The warm weather and bright colors of summer can leave you wondering what to wear to a job interview. While the buttoned-up look is typical for many interviewers, it may not be practical for a summer interview. If you want to look the part of a serious candidate while remaining current with your choice of attire, it's important to know what to wear when meeting with a new employer in the summer.
Interview attire should not be so bold as to define you in a certain way. At the same time, it should be well tailored enough not to make you look drab and dull. A neutral outfit with a strongly colored accessory such as a belt or purse will allow you to fit the season while preventing sensory overload in the meeting room. In some cases, a brightly colored shirt can enliven a dark or neutral colored business suit to the point that it no longer blends in with the crowd.
Instead of heavy woolen suits or button-up collars that can really turn up the heat before the interview has even started, consider wearing lightweight materials that breathe well and allow air to circulate. Natural fibers like cotton or silk blended with artificial materials like polyester are among the best at lifting moisture from your skin on the inside while remaining presentable on the outside. Avoid anything with an inner liner that adds weight and thickness that can cause you to feel the heat even more.
Although it's warm outside, you may find yourself feeling cold in an air conditioned meeting room. You may also wish to cover up your summer clothing with a simple jacket to feel more businesslike when it comes to the actual interview. Bring a basic suit blazer or lightweight throw to do the job. Carry it to the interview and resist the urge to wear it. The last thing you need is a sweaty brow as your potential employer begins her evaluation of you.
Footwear should also reflect the weather outside without being too casual. Consider a short heel constructed of cork or wood, either in a neutral color that matches your outfit, or a flash of color that matches your seasonal accessories. If the company you are interviewing with has a very conservative culture, don't push the envelope too far with your footwear. It's up to you to determine what a given company expects from its workers, and it is always safer to be more reserved if you're not sure. Whatever you decide to wear on your feet, wear hose to finish off your polished look.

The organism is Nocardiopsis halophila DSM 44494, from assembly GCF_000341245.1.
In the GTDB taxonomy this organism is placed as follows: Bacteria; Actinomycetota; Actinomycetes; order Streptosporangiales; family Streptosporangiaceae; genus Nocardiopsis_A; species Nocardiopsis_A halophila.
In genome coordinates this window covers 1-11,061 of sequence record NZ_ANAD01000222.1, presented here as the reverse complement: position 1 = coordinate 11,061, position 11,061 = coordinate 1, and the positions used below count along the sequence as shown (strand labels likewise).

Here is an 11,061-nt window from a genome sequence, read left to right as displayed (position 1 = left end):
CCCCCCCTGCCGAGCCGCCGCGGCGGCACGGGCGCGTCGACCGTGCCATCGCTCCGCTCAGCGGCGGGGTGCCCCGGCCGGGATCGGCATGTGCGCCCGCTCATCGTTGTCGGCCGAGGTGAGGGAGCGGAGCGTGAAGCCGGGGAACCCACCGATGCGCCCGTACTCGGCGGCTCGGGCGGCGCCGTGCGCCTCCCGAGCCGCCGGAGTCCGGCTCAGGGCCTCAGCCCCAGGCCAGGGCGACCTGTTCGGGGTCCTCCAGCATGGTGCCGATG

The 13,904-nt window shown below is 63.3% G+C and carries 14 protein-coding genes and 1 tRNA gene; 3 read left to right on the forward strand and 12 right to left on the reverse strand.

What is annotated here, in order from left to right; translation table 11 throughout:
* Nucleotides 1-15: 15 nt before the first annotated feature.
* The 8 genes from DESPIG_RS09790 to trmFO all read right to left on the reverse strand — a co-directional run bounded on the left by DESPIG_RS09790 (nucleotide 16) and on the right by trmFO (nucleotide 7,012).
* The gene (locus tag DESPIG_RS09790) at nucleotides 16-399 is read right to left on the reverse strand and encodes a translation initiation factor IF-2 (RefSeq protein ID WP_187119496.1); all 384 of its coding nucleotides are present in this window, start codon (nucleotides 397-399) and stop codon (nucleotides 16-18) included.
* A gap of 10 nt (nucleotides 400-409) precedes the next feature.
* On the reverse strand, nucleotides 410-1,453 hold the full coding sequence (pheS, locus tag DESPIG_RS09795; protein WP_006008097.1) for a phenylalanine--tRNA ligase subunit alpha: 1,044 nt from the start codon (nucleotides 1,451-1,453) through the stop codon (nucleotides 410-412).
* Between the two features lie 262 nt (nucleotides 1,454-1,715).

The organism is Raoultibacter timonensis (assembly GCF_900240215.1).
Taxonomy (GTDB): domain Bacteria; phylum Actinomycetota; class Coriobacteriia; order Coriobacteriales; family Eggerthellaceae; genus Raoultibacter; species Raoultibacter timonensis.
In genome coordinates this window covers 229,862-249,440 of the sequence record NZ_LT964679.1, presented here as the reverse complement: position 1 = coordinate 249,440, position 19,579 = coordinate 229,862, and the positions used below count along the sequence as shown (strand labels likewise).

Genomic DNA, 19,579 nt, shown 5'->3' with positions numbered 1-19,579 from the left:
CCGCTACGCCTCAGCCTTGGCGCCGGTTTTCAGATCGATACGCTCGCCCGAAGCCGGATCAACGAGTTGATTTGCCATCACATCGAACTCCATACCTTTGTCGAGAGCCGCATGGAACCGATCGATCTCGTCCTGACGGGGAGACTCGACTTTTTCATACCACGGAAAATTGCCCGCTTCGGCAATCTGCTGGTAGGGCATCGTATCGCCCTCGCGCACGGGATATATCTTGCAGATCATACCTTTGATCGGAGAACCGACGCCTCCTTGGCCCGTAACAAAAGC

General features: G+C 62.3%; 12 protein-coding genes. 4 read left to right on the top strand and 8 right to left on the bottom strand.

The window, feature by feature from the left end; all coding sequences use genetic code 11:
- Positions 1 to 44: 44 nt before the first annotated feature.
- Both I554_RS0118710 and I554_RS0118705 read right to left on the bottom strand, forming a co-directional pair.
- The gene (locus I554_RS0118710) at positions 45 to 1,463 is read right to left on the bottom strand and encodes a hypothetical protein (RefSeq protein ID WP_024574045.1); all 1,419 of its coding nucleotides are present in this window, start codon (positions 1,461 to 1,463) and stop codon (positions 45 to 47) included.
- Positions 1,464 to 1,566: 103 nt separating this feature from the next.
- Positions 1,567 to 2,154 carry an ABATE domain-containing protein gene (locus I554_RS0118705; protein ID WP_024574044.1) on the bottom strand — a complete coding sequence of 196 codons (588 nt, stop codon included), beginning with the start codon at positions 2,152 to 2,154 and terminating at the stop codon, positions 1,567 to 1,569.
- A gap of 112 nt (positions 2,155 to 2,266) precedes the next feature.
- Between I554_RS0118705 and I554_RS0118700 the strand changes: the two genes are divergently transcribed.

Ideally, your goal should be to look like you belong in the office where you are trying to work. You also want enough personal style to be memorable as a candidate instead of just another business suit with a resume. The patterns and textures of simple attire can go a long way to making them unique, as can the designs you choose to mix in an outfit. Overall, it's better to look as though you gave less time and thought to your outfit than you probably did. It conveys confidence and preparedness to your potential employer.
Robert Morello has an extensive travel, marketing and business background. He graduated with a Bachelor of Arts from Columbia University in 2002 and has worked in travel as a guide, corporate senior marketing and product manager and travel consultant/expert. Morello is a professional writer and adjunct professor of travel and tourism.